His tweets are laced with political persuasion. So last week he posted a picture of well-groomed Sinn Fein politicians gazing at a sweatshirted songster. The message was “Don Baker entertaining our EU candidates et mise @ packed public meeting in Dublin.”

That “et mise”, a mixture of Latin with Irish meaning “and me”, is indicative. He projects an image of himself as safely Catholic and nationalist. His various “cupla focail” are not too much to deter the average tweeter, but enough to send a culturally correct message.

Another example of his spoonful of sugar helping medicine go down was his last Tweet on Tuesday, at 4.45 in the afternoon. It read: “Oiche mhaith daoibh. This is late 4 me. Started @ 5.30 this morn. Scrioste now. Me & RG working on an account of interrogation. Zzzzzxo” Really XO? Kiss and hug who?

His tweets that get most media attention seem quite bizarre. But the clue to their posting lies as much in that media attention as it does in the state of “Gerry’s” mind.

For getting noticed on Twitter is the first requirement. No point in tweeting if nobody reads you.

There was the wounded Teddy bear, with a bandage on his head. And the message with that cute picture: “Me @ Ted have work 2 do. Have a nice Lent.” Who says “Have a nice Lent”? And was this really a smug message about Sinn Fein’s Ted Howell?

No pictures of bandaged victims of the Troubles of course. But there are fond references to Bobby Sands and some retweets of posts by Danny Morrison. The IRA may be gone away but its memory lingers on.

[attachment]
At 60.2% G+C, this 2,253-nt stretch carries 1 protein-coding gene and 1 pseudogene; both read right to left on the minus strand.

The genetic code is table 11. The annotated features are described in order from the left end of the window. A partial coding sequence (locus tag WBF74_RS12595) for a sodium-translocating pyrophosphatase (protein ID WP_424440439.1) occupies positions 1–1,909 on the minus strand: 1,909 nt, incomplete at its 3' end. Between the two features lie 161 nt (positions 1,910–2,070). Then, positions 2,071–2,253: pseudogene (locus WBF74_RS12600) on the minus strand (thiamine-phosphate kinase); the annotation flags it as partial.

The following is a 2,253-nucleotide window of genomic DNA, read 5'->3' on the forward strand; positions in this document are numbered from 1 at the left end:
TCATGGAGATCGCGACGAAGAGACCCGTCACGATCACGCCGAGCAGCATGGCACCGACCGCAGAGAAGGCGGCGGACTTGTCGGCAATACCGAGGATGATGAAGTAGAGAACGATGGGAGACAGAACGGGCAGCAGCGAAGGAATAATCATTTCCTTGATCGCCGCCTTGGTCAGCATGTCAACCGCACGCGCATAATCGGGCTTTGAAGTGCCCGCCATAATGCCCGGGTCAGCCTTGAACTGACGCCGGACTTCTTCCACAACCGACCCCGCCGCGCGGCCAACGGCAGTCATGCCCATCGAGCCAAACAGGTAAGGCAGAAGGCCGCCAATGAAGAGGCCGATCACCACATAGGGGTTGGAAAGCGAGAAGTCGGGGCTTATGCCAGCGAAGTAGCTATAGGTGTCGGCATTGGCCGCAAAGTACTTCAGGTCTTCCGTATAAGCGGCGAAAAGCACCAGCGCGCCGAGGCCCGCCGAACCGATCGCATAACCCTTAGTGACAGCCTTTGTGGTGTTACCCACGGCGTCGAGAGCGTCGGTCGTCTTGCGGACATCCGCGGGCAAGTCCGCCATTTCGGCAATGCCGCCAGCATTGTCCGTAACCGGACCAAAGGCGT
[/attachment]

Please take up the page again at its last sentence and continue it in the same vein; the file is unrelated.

Music, religion, home comforts. It is quite a profile. Of a soft man. Some people pay a fortune to image consultants for this kind of thing: “Joni Mitchell on the radio. Iontach. I like Sundays. And dipped soda and black pudding with my fry.”

Is he serious? I doubt it. But then sentimentality is sometimes a feature of the personality of people who make decisions that have serious consequences for others.

Having a fry is not too healthy. Telling people you just had one and dipped your soda in it is a way of sending messages. At one level it says you are just an average human being with weaknesses. At another you invite people to give two fingers to those who think that they know better.

But if Adams is sending people up, his sense of humour grates on some who have suffered. Gerry tells us that he has been out on his bike at dawn and seen a squirrel chasing a cat. Really Gerry? “Glad 2 b alive,” he declares. Wouldn’t they all be, Gerry?

Children, too, feature, as for many electioneering politicians. And even a rubber duck in a bath.

His Twitter account is unique, colourful, current and attention-grabbing. In a social media world where getting noticed seems to be the main point, that alone would make it work.

If he is abused for it, he is so used to abuse that it is like water off his rubber duck’s back. Meanwhile he peppers his tweets with enough political purpose to ensure that anyone who takes them at face value gets his message.

Sunday Independent